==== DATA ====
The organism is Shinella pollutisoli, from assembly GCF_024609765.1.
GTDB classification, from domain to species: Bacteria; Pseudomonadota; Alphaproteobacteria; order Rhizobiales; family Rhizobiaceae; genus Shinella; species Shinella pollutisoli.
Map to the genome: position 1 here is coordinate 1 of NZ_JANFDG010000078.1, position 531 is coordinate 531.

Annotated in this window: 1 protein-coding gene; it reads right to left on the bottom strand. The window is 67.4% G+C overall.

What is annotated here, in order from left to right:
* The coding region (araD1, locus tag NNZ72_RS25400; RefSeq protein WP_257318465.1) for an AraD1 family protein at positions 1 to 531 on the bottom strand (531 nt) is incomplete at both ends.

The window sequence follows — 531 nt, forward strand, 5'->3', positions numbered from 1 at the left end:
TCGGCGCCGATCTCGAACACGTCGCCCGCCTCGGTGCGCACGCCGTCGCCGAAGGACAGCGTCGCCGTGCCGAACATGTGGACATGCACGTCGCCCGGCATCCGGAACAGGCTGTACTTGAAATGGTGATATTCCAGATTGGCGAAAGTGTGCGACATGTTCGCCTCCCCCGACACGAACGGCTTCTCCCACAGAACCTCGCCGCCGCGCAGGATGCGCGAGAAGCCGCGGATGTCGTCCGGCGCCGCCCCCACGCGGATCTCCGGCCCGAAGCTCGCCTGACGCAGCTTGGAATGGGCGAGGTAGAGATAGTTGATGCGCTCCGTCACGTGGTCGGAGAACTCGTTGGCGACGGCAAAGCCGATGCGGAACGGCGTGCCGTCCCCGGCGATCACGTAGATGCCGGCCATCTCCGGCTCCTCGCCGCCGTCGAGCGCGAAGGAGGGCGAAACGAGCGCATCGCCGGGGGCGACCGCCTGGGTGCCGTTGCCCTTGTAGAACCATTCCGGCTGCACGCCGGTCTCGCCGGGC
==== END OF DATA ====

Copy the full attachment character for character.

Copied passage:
The organism is Shinella pollutisoli, from assembly GCF_024609765.1.
GTDB classification, from domain to species: Bacteria; Pseudomonadota; Alphaproteobacteria; order Rhizobiales; family Rhizobiaceae; genus Shinella; species Shinella pollutisoli.
Map to the genome: position 1 here is coordinate 1 of NZ_JANFDG010000078.1, position 531 is coordinate 531.

Annotated in this window: 1 protein-coding gene; it reads right to left on the bottom strand. The window is 67.4% G+C overall.

What is annotated here, in order from left to right:
* The coding region (araD1, locus tag NNZ72_RS25400; RefSeq protein WP_257318465.1) for an AraD1 family protein at positions 1 to 531 on the bottom strand (531 nt) is incomplete at both ends.

The window sequence follows — 531 nt, forward strand, 5'->3', positions numbered from 1 at the left end:
TCGGCGCCGATCTCGAACACGTCGCCCGCCTCGGTGCGCACGCCGTCGCCGAAGGACAGCGTCGCCGTGCCGAACATGTGGACATGCACGTCGCCCGGCATCCGGAACAGGCTGTACTTGAAATGGTGATATTCCAGATTGGCGAAAGTGTGCGACATGTTCGCCTCCCCCGACACGAACGGCTTCTCCCACAGAACCTCGCCGCCGCGCAGGATGCGCGAGAAGCCGCGGATGTCGTCCGGCGCCGCCCCCACGCGGATCTCCGGCCCGAAGCTCGCCTGACGCAGCTTGGAATGGGCGAGGTAGAGATAGTTGATGCGCTCCGTCACGTGGTCGGAGAACTCGTTGGCGACGGCAAAGCCGATGCGGAACGGCGTGCCGTCCCCGGCGATCACGTAGATGCCGGCCATCTCCGGCTCCTCGCCGCCGTCGAGCGCGAAGGAGGGCGAAACGAGCGCATCGCCGGGGGCGACCGCCTGGGTGCCGTTGCCCTTGTAGAACCATTCCGGCTGCACGCCGGTCTCGCCGGGC